Jeremy Geddes, Mountain, 2018

We see a Japanese street in the daytime. Normally it would be bustling with shoppers but the streets are empty save for one contorted man lying there with his back to us. Is he writhing in pain? How did he come to be here? Why is he so alone?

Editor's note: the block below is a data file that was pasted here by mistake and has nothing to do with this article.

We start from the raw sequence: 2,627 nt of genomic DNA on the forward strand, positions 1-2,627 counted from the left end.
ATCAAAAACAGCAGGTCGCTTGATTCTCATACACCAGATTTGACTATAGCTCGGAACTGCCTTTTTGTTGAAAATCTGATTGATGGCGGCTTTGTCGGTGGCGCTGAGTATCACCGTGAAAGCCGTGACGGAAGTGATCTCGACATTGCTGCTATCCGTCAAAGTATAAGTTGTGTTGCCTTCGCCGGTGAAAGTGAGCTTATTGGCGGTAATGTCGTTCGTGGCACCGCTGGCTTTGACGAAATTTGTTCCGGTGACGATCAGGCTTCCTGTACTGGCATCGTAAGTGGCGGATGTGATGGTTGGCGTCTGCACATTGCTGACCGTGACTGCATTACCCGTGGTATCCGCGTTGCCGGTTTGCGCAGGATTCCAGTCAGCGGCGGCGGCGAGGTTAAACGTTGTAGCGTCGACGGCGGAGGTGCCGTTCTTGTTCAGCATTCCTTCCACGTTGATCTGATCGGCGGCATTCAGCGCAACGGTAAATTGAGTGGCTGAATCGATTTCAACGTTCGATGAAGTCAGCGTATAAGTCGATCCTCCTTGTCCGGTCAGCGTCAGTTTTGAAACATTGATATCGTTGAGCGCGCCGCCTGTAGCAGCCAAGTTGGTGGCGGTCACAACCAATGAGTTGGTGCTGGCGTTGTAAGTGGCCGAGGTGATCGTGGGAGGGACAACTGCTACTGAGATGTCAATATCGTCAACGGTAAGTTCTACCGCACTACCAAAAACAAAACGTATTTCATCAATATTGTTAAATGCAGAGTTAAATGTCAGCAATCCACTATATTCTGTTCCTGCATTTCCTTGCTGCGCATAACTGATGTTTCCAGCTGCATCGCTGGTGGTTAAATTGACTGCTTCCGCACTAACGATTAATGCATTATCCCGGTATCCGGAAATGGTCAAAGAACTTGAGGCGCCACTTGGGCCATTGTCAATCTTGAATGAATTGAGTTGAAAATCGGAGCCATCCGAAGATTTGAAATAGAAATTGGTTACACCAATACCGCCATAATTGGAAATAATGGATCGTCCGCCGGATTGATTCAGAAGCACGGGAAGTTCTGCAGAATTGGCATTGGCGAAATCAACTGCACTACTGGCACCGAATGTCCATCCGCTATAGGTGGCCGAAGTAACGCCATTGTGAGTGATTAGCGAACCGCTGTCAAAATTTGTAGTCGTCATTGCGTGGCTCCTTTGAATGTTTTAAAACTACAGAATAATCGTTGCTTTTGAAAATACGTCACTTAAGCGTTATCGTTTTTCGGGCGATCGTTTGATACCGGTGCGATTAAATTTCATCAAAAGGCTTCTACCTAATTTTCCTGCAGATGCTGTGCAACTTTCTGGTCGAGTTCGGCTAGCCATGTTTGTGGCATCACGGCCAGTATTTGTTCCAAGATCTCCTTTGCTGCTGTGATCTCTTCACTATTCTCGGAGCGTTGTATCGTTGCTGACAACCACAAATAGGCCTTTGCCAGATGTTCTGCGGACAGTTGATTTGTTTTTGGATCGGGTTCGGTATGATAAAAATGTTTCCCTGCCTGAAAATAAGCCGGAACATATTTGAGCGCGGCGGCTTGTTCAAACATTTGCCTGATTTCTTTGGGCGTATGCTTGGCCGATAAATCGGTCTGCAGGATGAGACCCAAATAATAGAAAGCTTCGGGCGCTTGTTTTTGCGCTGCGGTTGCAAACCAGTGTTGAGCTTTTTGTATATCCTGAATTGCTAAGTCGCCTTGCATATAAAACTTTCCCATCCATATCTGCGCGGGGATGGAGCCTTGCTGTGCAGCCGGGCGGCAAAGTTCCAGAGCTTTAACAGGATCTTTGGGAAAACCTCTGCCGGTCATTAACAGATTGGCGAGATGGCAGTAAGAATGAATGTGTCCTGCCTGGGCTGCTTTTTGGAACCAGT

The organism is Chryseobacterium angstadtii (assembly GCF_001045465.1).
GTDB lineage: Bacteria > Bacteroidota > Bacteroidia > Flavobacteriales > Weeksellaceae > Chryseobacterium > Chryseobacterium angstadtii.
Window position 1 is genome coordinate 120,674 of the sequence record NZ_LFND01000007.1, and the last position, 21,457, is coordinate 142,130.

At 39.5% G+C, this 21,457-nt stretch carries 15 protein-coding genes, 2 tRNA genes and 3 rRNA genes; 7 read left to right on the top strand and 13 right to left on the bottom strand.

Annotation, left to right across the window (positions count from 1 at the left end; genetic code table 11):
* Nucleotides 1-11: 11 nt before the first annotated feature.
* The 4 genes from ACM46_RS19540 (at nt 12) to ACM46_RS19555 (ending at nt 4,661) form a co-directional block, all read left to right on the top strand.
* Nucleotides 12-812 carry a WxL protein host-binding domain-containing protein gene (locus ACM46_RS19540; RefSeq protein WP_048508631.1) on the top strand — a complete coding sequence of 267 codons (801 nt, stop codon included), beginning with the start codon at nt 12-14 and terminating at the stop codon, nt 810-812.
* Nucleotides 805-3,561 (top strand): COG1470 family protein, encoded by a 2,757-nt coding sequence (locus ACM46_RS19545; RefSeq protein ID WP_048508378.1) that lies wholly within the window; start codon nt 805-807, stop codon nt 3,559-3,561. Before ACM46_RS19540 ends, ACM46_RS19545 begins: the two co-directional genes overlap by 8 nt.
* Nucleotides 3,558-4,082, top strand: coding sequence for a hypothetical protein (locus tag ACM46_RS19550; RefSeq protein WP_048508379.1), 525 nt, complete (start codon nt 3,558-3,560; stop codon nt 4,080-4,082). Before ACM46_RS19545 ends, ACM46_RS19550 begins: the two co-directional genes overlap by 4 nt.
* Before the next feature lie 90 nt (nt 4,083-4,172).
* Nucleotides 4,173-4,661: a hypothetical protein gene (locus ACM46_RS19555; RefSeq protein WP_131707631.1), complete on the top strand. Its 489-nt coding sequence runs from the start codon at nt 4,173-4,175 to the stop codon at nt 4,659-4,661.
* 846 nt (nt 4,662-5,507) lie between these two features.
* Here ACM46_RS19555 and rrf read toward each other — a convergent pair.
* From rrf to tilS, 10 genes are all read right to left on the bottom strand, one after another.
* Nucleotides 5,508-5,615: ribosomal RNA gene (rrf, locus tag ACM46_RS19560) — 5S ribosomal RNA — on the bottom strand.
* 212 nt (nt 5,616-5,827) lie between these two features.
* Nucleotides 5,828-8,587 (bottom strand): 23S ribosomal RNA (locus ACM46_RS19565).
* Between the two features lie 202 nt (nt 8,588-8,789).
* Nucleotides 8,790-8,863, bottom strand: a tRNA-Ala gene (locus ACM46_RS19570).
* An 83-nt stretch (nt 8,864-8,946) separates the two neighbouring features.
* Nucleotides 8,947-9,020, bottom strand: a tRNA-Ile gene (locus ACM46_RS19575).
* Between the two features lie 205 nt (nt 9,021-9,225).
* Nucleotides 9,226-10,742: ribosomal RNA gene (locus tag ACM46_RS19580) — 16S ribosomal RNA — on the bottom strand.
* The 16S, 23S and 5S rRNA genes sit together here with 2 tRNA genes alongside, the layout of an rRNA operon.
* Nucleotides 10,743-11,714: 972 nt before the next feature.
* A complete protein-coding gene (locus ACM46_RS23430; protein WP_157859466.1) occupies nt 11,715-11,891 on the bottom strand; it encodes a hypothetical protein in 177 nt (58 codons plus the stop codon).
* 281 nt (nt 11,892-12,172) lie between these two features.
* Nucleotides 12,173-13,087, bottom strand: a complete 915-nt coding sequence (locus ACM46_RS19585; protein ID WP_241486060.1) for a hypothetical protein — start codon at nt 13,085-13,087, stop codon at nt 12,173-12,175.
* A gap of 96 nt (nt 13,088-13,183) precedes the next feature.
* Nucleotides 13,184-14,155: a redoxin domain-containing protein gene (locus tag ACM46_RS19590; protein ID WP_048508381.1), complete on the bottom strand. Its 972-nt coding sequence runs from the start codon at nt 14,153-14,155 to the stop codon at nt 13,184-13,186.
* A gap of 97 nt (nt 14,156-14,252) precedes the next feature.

When asked about the dystopian feeling found in many of his paintings Geddes writes “I leave that open for interpretation. I try to make relatively quiet paintings. Even when there is movement, like a piece of wall breaking apart, I still try to imbue the work with a sense of stillness. This is, at the end of the day, more of a product of the kind of sensations I am drawn to than an overall theme I am consciously trying to impart. I see my work as more a visual representation of mental states than literal descriptions of a physical reality, although I love hearing people’s readings of the works.”

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